For Immediate Release
Arthur Stamoulis, (202) 494-8826 or email@example.com
Democratic Presidential Candidates United that NAFTA 2.0 Should Not Be Approved As Written
Leading White House Contenders Say Trump’s NAFTA Proposal Needs Stronger Terms on Labor, the Environment, Enforcement & New Monopolies for Big Pharma Must Be Eliminated
WASHINGTON - Democratic presidential candidates are united in the view that the Trump administration’s proposal for a revised North American Free Trade Agreement (NAFTA) should not be approved by Congress without substantive improvements to the text Donald Trump signed last year.
All sixteen candidates — including Joe Biden, Bernie Sanders, Elizabeth Warren, Kamala Harris, Pete Buttigieg, Beto O’Rourke, Julián Castro and others — who responded to a question posed by a national coalition working on trade policy agreed that the new NAFTA proposal “should not be enacted unless and until stronger labor and environmental terms with swift and certain enforcement are added and language on pharmaceutical monopolies that locks in high medicine prices is removed.”
“Given how important Trump’s trade promises were to his 2016 election, it’s not surprising that those looking to unseat him are quick to point out that Trump's proposed NAFTA revision fails to make the changes needed to stop outsourcing and that its new giveaways for pharmaceutical companies would lock in high drug prices,” said Arthur Stamoulis, executive director of Citizens Trade Campaign, the coalition of labor, environmental, family farm, faith and consumer organizations that approached the various campaigns on the issue. “Americans deserve a comprehensive NAFTA replacement that actually protects jobs, raises wages, defends worker rights and safeguards the environment. A lot more work is needed to get there."
While some Republicans and corporate lobby groups are pushing for Congress to approve the NAFTA 2.0 text as written this summer, House Democrats are currently urging the White House to make changes to its NAFTA proposal in the areas of labor, the environment, enforcement and access to medicines before introducing the pact for a vote. Democratic Congress members' resolve could be bolstered by the unanimous support of so many Democratic candidates vying for the presidency.
Joe Biden, Cory Booker, Pete Buttigieg, Julián Castro, Bill de Blasio, Kirsten Gillabrand, Mike Gravel, Kamala Harris, John Hickenlooper, Jay Inslee, Beto O’Rourke, Tim Ryan, Bernie Sanders, Eric Swalwell, Elizabeth Warren and Marianne Williamson each answered “Yes” to the question, "Do you agree that the revised version of the North American Free Trade Agreement (NAFTA) signed by President Trump on November 30, 2018 should not be enacted unless and until stronger labor and environmental terms with swift and certain enforcement are added and language on pharmaceutical monopolies that locks in high medicine prices is removed?”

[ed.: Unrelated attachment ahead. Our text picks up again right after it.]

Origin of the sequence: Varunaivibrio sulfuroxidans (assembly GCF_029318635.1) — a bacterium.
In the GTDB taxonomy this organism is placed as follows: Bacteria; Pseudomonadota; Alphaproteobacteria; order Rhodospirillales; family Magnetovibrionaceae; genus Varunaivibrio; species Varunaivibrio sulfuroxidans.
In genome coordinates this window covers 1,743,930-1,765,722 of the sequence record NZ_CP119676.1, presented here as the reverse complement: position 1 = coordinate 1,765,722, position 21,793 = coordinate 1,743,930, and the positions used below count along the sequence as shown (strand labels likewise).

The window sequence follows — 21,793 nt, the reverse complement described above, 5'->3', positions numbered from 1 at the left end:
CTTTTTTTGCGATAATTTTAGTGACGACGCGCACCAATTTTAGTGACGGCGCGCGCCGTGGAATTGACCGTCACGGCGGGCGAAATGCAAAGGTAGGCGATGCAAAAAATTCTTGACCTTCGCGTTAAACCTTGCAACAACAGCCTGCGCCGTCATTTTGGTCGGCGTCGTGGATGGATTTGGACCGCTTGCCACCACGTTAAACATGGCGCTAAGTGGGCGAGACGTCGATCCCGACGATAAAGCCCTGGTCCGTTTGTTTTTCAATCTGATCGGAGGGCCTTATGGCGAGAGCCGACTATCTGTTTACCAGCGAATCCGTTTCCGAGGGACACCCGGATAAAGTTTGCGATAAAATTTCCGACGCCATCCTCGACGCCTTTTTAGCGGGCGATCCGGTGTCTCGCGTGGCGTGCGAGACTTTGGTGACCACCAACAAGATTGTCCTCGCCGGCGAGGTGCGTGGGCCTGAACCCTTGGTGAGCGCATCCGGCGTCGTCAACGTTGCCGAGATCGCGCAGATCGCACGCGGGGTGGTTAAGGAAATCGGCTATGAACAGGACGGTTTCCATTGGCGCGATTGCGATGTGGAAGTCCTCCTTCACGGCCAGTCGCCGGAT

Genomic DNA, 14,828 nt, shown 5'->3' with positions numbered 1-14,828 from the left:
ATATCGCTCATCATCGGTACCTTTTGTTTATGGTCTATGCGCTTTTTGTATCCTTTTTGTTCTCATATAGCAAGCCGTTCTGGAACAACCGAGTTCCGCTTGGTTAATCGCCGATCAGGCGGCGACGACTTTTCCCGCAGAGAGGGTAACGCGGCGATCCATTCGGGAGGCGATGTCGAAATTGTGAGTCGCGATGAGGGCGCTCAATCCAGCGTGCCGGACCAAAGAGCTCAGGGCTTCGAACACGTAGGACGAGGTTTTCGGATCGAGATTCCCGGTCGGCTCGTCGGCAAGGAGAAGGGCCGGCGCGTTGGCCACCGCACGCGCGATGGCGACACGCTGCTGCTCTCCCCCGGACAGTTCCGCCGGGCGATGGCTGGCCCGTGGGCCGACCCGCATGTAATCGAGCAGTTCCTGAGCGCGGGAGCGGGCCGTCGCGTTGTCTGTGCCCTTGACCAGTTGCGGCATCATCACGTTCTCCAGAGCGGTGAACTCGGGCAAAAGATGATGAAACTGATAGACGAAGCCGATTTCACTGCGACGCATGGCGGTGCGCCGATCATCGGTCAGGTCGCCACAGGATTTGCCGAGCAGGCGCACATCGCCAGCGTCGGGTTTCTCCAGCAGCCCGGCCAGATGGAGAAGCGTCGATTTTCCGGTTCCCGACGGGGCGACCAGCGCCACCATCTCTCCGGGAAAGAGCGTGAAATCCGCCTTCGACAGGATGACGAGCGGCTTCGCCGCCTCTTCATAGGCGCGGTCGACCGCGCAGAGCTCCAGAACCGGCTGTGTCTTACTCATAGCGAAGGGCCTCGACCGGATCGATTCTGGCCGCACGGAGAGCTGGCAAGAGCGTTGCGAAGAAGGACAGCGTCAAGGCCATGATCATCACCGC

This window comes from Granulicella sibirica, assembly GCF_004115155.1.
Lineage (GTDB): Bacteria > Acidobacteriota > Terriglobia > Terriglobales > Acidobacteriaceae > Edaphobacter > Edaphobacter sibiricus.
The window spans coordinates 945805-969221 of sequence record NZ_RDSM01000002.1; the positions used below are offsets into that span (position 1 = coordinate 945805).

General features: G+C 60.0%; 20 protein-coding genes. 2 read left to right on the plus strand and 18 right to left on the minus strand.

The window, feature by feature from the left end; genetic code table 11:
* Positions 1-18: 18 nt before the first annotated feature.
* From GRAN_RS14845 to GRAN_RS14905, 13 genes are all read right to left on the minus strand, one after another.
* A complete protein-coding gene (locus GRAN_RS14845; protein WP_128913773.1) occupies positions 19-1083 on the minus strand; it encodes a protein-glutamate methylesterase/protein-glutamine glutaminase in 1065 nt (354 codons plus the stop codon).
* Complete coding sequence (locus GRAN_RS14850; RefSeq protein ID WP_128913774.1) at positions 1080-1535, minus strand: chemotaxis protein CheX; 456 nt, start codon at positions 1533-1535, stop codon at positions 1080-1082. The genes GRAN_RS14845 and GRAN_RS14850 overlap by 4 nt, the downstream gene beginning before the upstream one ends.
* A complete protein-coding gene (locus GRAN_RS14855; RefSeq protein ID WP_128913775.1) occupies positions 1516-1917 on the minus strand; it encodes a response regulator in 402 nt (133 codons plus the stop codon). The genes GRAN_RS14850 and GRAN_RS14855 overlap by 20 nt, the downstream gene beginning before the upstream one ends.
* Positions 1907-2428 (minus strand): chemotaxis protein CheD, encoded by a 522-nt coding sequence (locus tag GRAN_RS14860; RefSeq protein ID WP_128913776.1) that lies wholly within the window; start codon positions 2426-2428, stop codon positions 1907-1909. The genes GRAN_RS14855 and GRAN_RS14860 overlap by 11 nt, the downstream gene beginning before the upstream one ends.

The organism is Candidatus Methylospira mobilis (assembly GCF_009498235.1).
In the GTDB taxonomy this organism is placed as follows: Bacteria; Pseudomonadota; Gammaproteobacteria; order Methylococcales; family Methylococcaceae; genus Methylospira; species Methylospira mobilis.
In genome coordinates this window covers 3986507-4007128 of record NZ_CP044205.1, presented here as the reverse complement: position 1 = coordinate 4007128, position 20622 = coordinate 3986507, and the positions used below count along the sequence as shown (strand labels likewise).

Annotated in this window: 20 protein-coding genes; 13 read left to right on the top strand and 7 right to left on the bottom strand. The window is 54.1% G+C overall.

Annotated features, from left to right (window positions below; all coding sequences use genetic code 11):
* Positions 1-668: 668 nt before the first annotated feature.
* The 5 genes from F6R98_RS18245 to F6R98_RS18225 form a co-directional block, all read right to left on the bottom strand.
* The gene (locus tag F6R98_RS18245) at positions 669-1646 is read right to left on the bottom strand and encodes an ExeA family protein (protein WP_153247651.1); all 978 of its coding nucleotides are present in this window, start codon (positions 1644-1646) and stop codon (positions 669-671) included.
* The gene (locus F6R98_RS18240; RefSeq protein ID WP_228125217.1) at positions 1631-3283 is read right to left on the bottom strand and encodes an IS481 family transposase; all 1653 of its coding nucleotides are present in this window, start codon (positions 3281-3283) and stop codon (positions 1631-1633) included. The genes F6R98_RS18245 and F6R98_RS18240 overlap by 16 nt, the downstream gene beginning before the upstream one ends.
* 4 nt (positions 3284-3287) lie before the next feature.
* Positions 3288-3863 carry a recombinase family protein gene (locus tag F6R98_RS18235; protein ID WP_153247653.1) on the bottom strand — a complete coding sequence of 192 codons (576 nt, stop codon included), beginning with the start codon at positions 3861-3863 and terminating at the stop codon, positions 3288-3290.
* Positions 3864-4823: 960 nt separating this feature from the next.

The following candidates also offered these additional comments:
Sen. Cory Booker
"I am opposed to President Trump’s new NAFTA deal. It should be renegotiated to strengthen labor protections and environmental standards, and improve access to prescription drugs.”
Mayor Bill de Blasio
"America doesn’t want NAFTA 2.0 and that is exactly what the agreement President Trump signed is.
"For decades Republicans – and too many Democrats – promised American workers that the benefits of free trade would 'trickle down' to them. It didn’t happen and it won’t happen under the terms of the deal President Trump has negotiated.
"Trump’s new NAFTA will do nothing to address the problems with the old NAFTA. While masquerading as 'America First,' Trump’s proposal prohibits 'Buy American' procurement policies. It makes no mention of climate change but gives oil and gas companies new tools to evade Mexican environmental laws. It allows big pharma to lock in higher prescription drug prices. And it doesn’t do anything to address the outsourcing of U.S. jobs.